Solar-generated electricity has traditionally been considered one of the most expensive sources of electricity, particularly from solar photovoltaic devices. The growth in solar thermal–generating capacity is beginning to bring costs of these technologies down, but the biggest change in the past five years has been a dramatic fall in the cost of solar cells. This has been driven by technological advances and economies of scale as production volumes have risen, but one of the main factors has been fierce competition from manufacturers in countries, such as China, undercutting the prices from traditional manufacturers.

Solar Thermal Costs

The capital cost of operating solar thermal power plants varies widely and it is difficult to achieve a consensus on the realistic cost of this type of project. This is partly a consequence of the fact that many of them are either demonstration projects or early commercial projects, so costs will be both higher than for fully commercial rollout and extremely variable.

Solar trough power plants are the most widely used solar thermal plants and their costs are the most stable. Typical costs for existing plants are around !6000/kW in Spain and £4000/kW in the United States. Solar towers based on direct-steam systems have a cost of $4000/kW to $6000/kW, but the Gem- solar molten-salt system with extensive heat storage costs around $10,000/kW. The demonstration Maricopa solar dish scheme cost $13,000/kW, although single-dish projects appear to be much cheaper. Meanwhile, one Fresnel scheme in the Unied States has a claimed capital cost of $3000/kW.

Table 13.3 contains estimated costs of various solar thermal technologies from organizations such as the U.S. Energy Information Administration, Lazard, and the U.S. Department of Energy. These suggest the cost of parabolic trough plants to be in the region of $4500–5800/kW. Solar towers are slightly more expensive at $4800–6300/kW. The solar dish capital costs in Table 13.3 are those already quoted earlier: $3300–10,000/kW.

Estimates for the levelized cost of electricity from these plants vary widely. The cheapest is between $130/MW and $150/MWh based on esti- mates from Lazard. Other sources put the levelized cost of power at $260– 270/MWh.

Power Generation Technologies-0312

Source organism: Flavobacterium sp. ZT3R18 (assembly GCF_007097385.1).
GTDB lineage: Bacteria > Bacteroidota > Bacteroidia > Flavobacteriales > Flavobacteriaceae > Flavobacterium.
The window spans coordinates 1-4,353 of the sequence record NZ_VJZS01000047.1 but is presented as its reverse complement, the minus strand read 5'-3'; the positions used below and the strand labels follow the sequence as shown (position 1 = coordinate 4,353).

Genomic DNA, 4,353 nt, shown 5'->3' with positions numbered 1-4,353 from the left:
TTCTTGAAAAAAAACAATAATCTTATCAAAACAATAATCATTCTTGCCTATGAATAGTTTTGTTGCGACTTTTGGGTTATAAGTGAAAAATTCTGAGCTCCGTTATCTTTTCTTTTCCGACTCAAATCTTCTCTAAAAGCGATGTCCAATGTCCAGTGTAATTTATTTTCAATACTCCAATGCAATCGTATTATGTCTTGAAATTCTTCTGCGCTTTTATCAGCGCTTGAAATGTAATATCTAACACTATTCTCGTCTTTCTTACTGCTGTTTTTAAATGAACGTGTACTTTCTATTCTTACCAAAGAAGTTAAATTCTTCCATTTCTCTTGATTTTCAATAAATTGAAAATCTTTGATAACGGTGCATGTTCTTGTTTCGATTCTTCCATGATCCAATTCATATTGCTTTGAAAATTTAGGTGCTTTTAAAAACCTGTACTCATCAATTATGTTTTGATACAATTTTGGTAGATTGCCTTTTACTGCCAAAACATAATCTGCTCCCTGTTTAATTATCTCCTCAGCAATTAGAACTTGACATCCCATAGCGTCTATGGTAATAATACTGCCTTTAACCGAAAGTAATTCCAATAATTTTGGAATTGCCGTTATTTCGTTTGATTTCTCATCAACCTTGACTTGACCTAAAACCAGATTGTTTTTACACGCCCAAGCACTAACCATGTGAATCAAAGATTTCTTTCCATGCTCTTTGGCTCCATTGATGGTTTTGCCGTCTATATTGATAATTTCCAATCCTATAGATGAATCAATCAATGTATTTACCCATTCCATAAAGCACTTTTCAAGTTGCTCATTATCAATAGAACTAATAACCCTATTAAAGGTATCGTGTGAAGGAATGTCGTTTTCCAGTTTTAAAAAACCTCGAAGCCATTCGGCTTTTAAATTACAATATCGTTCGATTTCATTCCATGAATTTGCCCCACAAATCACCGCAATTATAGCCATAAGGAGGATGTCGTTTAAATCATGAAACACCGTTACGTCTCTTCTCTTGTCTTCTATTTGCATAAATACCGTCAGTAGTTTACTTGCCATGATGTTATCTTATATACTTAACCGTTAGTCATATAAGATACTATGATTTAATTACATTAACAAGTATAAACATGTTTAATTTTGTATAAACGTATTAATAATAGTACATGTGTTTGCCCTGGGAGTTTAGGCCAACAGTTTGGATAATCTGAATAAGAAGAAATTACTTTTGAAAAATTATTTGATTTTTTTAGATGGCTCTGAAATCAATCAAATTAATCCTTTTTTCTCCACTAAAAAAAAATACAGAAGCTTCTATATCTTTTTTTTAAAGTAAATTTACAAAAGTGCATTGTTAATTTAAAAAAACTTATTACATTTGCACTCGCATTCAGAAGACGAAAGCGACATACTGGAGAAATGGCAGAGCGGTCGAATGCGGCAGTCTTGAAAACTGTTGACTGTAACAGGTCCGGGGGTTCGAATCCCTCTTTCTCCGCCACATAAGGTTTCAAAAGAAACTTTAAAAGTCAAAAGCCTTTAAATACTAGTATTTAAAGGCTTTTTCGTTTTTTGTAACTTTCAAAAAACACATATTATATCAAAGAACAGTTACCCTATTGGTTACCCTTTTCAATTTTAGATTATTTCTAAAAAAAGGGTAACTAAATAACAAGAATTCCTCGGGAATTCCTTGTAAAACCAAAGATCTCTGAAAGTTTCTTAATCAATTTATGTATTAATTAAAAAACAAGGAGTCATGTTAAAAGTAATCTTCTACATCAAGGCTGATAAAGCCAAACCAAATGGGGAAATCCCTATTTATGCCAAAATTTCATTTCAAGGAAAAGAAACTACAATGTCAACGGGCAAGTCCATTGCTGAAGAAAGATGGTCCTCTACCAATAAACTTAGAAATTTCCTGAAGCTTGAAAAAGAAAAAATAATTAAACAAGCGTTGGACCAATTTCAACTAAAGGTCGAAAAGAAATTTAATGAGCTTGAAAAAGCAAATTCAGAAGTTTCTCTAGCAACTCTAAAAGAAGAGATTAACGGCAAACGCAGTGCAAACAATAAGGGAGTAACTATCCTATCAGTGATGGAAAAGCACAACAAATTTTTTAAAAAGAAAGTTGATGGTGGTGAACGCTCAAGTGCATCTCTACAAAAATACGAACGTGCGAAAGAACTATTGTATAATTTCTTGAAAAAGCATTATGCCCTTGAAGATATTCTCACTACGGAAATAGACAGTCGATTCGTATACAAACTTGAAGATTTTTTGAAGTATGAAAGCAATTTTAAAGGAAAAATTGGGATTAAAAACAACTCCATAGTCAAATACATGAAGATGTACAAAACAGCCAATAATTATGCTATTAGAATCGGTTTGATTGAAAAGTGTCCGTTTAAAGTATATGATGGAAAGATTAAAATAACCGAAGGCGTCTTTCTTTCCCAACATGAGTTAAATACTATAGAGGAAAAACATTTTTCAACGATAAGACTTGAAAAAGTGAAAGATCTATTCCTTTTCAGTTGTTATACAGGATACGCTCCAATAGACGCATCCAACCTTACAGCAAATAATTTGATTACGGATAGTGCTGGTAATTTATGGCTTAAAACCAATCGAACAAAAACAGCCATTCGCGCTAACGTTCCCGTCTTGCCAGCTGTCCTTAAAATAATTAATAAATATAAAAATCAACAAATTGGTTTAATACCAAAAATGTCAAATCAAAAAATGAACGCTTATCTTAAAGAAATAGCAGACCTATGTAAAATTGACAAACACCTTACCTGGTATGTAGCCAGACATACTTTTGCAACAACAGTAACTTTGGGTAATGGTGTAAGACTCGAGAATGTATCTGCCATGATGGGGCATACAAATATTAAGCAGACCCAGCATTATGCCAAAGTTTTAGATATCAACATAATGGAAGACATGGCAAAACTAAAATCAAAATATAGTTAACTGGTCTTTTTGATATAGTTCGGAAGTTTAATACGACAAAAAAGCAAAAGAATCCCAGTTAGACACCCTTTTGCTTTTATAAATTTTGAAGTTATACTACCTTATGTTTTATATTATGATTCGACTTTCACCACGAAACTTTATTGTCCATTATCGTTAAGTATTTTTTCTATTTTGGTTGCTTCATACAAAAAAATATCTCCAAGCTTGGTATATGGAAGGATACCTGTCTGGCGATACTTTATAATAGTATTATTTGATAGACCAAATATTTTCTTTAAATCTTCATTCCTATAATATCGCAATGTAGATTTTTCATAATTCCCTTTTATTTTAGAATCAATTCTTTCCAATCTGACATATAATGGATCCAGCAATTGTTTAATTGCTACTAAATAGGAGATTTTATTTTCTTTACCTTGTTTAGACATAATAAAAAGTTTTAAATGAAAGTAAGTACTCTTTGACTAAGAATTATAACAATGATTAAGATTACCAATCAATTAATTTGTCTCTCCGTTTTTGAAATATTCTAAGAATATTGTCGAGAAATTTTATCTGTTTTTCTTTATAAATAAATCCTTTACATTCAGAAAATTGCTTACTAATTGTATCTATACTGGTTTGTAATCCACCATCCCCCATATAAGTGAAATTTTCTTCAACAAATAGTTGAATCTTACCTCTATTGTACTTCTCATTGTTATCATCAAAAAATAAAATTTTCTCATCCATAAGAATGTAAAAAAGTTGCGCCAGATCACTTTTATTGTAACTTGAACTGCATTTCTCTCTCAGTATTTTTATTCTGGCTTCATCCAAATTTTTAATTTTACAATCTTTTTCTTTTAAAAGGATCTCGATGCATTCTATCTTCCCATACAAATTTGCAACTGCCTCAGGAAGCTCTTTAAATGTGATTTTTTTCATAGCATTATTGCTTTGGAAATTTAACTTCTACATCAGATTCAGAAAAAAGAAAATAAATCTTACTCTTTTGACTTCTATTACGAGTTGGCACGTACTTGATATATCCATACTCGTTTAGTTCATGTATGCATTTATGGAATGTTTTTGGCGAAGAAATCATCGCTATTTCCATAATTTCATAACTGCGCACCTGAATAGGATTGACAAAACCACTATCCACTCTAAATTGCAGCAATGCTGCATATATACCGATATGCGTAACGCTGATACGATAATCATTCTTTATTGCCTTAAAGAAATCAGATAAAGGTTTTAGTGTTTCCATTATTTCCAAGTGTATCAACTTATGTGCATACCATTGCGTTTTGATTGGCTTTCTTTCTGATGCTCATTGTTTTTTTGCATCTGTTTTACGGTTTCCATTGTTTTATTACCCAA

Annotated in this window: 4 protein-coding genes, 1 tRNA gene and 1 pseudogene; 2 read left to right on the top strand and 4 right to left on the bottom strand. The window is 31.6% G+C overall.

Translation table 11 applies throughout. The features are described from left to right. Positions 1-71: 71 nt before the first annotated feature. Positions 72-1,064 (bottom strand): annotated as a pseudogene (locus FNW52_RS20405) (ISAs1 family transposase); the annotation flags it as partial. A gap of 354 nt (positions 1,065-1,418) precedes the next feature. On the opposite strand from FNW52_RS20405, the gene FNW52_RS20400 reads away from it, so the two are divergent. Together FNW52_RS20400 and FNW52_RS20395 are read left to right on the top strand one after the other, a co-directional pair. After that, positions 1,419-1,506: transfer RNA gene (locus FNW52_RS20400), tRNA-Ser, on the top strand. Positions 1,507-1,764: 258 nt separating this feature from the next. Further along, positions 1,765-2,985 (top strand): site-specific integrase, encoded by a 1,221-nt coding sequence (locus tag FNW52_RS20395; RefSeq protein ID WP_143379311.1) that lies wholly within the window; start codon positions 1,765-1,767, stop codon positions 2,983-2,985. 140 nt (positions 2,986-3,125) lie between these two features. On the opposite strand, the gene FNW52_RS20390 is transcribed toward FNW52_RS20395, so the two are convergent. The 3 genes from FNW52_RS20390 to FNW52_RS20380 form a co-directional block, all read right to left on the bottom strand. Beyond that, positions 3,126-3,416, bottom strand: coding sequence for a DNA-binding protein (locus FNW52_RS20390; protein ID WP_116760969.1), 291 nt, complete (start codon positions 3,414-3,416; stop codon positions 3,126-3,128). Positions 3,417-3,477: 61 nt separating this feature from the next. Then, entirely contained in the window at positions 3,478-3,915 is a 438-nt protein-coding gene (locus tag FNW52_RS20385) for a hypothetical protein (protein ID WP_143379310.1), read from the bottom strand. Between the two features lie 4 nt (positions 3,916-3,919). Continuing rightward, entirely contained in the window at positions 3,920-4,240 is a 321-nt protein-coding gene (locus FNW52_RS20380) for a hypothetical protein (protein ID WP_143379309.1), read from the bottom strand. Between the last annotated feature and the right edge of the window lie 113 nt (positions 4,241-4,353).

Solar cells were traditionally considered to be one of the most expensive sources of electricity, but the fall in costs in the past five years means that there is now talk of them being able to compete with other technologies without subsidy by the end of the second decade of the 21st century.

The cost of a crystalline silicon solar cell in Europe in 2009 was !2.62/W according to pvXchange, but by the beginning of 2013 the cost had fallen to !0.79/W. This is a result of both greater competition and larger volumes. Greenpeace and the European Photovoltaic Industry Association have esti- mated that solar cell costs have fallen by 22% each time the installed capacity has doubled. Similar trends can be seen for other solar cell types such as cadmium-telluride thin films.

While spot prices fall, module costs have fallen too but they vary substantially from region to region. In Germany, for example, the typical module price for small rooftop systems was !1.8/W ($1800/kW) in 2012 compared to per- haps !0.5/W in China. This is still only part of the cost of a rooftop installation but it is probable that the installed cost of large solar photovoltaic systems has fallen below !2000/kW in some countries.

The rate at which installation costs are falling is outstripping most predictions from energy organizations. There is scope for prices to fall much further and they could be below !1000/kW by 2025. The rate of change in prices also means that most estimates of the levelized cost of power from solar cell installations are much higher than actual costs. For example, the 2012 edition of the U.S. Energy Information Administration’s Annual Energy Outlook put the cost of electricity for a solar photovoltaic power plant entering service in 2018 at $144/MWh.1

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